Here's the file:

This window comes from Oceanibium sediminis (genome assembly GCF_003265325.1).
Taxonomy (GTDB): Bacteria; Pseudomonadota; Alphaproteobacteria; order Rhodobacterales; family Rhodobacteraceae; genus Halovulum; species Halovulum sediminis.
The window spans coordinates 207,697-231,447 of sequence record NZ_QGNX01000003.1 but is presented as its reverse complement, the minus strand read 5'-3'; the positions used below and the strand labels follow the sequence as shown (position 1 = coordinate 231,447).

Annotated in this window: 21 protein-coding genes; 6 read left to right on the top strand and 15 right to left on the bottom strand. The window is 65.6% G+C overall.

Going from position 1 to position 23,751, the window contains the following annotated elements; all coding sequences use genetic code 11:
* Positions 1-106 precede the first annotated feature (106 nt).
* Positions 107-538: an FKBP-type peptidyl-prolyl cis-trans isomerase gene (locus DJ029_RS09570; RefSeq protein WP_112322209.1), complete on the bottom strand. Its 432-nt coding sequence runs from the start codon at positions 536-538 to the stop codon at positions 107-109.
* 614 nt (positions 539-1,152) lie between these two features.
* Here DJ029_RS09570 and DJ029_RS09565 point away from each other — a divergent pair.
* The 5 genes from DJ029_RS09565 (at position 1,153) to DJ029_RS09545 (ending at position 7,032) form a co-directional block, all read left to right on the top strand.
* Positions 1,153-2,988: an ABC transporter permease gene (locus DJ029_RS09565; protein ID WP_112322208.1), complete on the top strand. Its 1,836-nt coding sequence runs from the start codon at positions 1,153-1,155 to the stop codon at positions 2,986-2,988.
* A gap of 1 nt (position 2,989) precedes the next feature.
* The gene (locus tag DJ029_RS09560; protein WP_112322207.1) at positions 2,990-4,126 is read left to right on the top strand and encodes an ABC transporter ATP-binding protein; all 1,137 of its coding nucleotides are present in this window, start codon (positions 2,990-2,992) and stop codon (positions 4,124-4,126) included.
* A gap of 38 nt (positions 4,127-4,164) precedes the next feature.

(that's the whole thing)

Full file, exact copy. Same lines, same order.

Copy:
This window comes from Oceanibium sediminis (genome assembly GCF_003265325.1).
Taxonomy (GTDB): Bacteria; Pseudomonadota; Alphaproteobacteria; order Rhodobacterales; family Rhodobacteraceae; genus Halovulum; species Halovulum sediminis.
The window spans coordinates 207,697-231,447 of sequence record NZ_QGNX01000003.1 but is presented as its reverse complement, the minus strand read 5'-3'; the positions used below and the strand labels follow the sequence as shown (position 1 = coordinate 231,447).

Annotated in this window: 21 protein-coding genes; 6 read left to right on the top strand and 15 right to left on the bottom strand. The window is 65.6% G+C overall.

Going from position 1 to position 23,751, the window contains the following annotated elements; all coding sequences use genetic code 11:
* Positions 1-106 precede the first annotated feature (106 nt).
* Positions 107-538: an FKBP-type peptidyl-prolyl cis-trans isomerase gene (locus DJ029_RS09570; RefSeq protein WP_112322209.1), complete on the bottom strand. Its 432-nt coding sequence runs from the start codon at positions 536-538 to the stop codon at positions 107-109.
* 614 nt (positions 539-1,152) lie between these two features.
* Here DJ029_RS09570 and DJ029_RS09565 point away from each other — a divergent pair.
* The 5 genes from DJ029_RS09565 (at position 1,153) to DJ029_RS09545 (ending at position 7,032) form a co-directional block, all read left to right on the top strand.
* Positions 1,153-2,988: an ABC transporter permease gene (locus DJ029_RS09565; protein ID WP_112322208.1), complete on the top strand. Its 1,836-nt coding sequence runs from the start codon at positions 1,153-1,155 to the stop codon at positions 2,986-2,988.
* A gap of 1 nt (position 2,989) precedes the next feature.
* The gene (locus tag DJ029_RS09560; protein WP_112322207.1) at positions 2,990-4,126 is read left to right on the top strand and encodes an ABC transporter ATP-binding protein; all 1,137 of its coding nucleotides are present in this window, start codon (positions 2,990-2,992) and stop codon (positions 4,124-4,126) included.
* A gap of 38 nt (positions 4,127-4,164) precedes the next feature.